Are there any risks?

Absolutely. Critics of ethereum, typically bitcoin enthusiasts, liken the union to changing the engine of an airplane in the middle of a passenger flight. At stake is not just the plane, but the 183 billion dollars of ether in circulation.

On a technical level, there could be many unexpected bugs with the new blockchain. Solana, another proof-of-stake blockchain, has experienced several complete disruptions this year. Solana and ethereum differ in that solana’s fees are miniscule, which means it’s easier for bots to overwhelm the blockchain, but technical difficulties aren’t out of the question.

Critics also wonder if the proof of the stakes will be as safe as the proof of work. Charbonneau believes it could be safer due to a feature called “slashing”: essentially, validators can have their staked ether burned and their network access revoked if they are found to have acted maliciously.

“Let’s say someone 51% attacks bitcoin today, you can’t really do anything,” Charbonneau said. “They have all the miners and they might just keep attacking you. With proof of the stakes, it’s really simple. If you hit the net, it’s demonstrable and we’ll cut you and then your money is gone.”

“Take a bullet, and then that’s it. Then you can’t do it again.”

Will it drive up the price of ether?

The ether has dropped about 60% since the beginning of the year and many are hoping that the merger will raise its price. This has been a hotly debated topic within crypto circles in recent months and no one knows for sure what the price of ether will be with merging.

There are two main reasons people predict that the price of aether will skyrocket after the merger. The first is the idea that ethereum, by splitting its carbon footprint, will make it easier for large companies to invest in ethereum and create ethereum applications.

“The reality is that if you take away the environmental care part, there are a lot of people who won’t use it [ethereum] and I don’t want to invest on the basis of ESG reasons alone, “Charbonneau said, referring to environmental, social and corporate governance standards for ethical investing.” There are many tech companies who have openly said: ‘We won’t do anything until after the merger. ‘”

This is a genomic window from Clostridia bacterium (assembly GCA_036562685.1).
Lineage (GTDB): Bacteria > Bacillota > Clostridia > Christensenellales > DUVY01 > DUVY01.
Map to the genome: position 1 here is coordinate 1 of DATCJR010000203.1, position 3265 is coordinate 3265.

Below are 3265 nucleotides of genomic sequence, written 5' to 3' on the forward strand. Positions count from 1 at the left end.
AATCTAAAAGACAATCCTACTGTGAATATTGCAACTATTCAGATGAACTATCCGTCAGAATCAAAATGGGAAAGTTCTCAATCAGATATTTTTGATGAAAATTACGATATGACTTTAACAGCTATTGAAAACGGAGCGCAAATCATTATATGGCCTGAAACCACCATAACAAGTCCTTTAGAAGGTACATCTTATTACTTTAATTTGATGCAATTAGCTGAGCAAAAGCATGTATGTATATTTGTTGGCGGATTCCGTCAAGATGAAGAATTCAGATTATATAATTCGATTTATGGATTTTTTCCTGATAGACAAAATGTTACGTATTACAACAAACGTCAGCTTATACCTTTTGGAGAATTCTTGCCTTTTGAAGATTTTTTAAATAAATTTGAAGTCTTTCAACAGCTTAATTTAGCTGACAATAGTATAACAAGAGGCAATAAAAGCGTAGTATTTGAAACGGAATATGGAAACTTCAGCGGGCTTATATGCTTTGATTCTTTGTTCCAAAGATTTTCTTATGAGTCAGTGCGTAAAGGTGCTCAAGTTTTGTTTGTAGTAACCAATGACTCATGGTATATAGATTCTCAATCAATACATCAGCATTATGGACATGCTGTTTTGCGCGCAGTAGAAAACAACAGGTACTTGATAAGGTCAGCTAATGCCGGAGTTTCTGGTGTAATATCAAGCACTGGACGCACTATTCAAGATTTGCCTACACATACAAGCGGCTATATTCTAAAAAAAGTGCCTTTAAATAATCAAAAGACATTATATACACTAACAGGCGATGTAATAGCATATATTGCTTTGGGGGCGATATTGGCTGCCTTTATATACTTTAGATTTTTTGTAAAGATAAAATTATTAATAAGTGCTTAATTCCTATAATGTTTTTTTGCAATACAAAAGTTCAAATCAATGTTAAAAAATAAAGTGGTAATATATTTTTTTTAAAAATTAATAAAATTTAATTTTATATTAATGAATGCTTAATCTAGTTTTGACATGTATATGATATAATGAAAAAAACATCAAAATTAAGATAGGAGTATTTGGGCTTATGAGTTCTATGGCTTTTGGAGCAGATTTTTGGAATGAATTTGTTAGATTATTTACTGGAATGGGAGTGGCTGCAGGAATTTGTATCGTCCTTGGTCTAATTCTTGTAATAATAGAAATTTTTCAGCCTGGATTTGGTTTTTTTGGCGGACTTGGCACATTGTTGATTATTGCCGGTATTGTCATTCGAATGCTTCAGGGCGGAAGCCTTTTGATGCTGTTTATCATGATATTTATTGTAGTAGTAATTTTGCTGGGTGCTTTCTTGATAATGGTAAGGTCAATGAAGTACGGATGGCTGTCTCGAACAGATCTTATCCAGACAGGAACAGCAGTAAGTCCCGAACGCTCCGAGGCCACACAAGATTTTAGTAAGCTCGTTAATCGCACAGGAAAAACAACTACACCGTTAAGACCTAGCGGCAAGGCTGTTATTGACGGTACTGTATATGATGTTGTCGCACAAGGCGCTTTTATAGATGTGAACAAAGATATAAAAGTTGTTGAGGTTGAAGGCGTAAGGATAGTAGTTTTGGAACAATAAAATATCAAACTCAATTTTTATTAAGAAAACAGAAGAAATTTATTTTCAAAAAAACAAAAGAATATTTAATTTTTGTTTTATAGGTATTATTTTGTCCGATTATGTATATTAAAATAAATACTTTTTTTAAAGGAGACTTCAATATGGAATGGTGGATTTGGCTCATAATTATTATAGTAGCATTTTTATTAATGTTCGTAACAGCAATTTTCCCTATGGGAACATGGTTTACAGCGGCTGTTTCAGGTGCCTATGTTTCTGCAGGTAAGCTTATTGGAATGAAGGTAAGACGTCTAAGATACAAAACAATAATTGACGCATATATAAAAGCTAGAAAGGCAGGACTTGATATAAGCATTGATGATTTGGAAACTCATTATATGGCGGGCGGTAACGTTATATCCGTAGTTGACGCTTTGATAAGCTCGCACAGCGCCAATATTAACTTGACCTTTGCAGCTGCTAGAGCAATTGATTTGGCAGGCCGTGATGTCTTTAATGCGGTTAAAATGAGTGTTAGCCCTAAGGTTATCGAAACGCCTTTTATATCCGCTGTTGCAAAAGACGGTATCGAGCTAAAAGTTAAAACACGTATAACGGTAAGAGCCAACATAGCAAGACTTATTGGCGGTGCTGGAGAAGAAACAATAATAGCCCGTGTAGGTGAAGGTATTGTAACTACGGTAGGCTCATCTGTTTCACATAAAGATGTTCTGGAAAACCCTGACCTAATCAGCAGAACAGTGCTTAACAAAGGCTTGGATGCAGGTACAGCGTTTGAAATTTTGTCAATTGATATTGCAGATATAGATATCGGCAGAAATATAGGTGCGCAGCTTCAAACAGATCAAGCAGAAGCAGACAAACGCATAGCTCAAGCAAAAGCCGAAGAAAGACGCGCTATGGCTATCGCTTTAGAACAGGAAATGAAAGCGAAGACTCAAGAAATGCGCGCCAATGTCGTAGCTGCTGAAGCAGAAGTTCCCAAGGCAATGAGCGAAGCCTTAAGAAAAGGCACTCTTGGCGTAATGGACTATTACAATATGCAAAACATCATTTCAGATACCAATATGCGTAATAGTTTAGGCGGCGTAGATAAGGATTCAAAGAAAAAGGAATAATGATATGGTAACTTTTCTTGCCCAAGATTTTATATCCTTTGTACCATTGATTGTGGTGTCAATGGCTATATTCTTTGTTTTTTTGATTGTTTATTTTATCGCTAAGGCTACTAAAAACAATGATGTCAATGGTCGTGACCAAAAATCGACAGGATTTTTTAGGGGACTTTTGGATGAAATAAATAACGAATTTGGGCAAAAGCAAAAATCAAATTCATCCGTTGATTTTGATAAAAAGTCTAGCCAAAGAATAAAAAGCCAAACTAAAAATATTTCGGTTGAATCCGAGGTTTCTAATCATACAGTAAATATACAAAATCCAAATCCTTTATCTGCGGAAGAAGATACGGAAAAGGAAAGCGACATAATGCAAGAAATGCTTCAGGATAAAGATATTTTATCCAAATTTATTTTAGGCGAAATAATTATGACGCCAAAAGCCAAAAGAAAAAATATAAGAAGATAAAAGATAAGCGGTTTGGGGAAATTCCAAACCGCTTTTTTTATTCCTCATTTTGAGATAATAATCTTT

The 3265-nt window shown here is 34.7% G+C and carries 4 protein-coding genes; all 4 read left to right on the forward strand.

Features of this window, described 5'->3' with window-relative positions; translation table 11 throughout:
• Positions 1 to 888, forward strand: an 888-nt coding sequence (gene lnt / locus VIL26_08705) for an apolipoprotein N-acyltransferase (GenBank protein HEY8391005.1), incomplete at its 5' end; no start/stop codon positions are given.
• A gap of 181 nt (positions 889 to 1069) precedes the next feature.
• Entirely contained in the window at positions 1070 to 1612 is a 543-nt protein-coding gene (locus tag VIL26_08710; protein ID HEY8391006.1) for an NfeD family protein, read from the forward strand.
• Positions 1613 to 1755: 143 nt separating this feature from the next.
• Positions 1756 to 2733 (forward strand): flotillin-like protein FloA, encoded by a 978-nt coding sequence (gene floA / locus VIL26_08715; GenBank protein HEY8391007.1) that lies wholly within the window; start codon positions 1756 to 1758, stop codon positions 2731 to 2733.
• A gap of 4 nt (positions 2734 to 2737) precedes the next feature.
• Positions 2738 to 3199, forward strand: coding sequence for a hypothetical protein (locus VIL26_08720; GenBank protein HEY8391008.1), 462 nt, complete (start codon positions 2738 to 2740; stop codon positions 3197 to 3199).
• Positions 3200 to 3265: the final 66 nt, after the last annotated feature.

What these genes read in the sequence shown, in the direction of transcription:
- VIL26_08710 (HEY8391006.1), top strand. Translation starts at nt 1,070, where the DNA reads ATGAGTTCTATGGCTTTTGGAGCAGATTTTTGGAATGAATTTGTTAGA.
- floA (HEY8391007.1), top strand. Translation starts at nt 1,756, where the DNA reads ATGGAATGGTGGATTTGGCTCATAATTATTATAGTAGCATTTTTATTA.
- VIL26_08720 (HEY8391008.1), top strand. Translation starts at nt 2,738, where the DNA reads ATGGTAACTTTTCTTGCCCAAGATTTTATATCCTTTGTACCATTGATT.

The second argument people make is a little more technical. Mining ethereum is expensive; As electricity prices have risen and cryptocurrency prices have fallen, successful mining operations have also started to see red. To offset the costs, miners typically sell most of the cryptocurrency they earn from mining. This creates millions of dollars of sales pressure every day as miners unload their ether. Once ethereum is proof of participation, miners (or “validators” as they will be called) won’t have to sell all the ether they earn, since validating blocks is much cheaper than mining them via proof of work encryption.

Others argue, however, that the merger already comes with a price. It has been in the works for seven years and many large investors, according to the argument, have invested money in Ethereum with the expectation that the merger would be successful.

When will the merger take place?

The merger is expected to take place in September. The most recent tentative date of September 15th was given during a developer call on Thursday, August 11th. That date is actually ahead of schedule: September 19 had previously been referred to as the big day.

The aether increased significantly as the merger approached. The cryptocurrency is currently hovering around $ 2,000, nearly a 60% increase from July, before the Ethereum Foundation developers set a date. It’s still far from its high of $ 4,800, but encouraging news for ethereum enthusiasts in a cold cryptocurrency winter.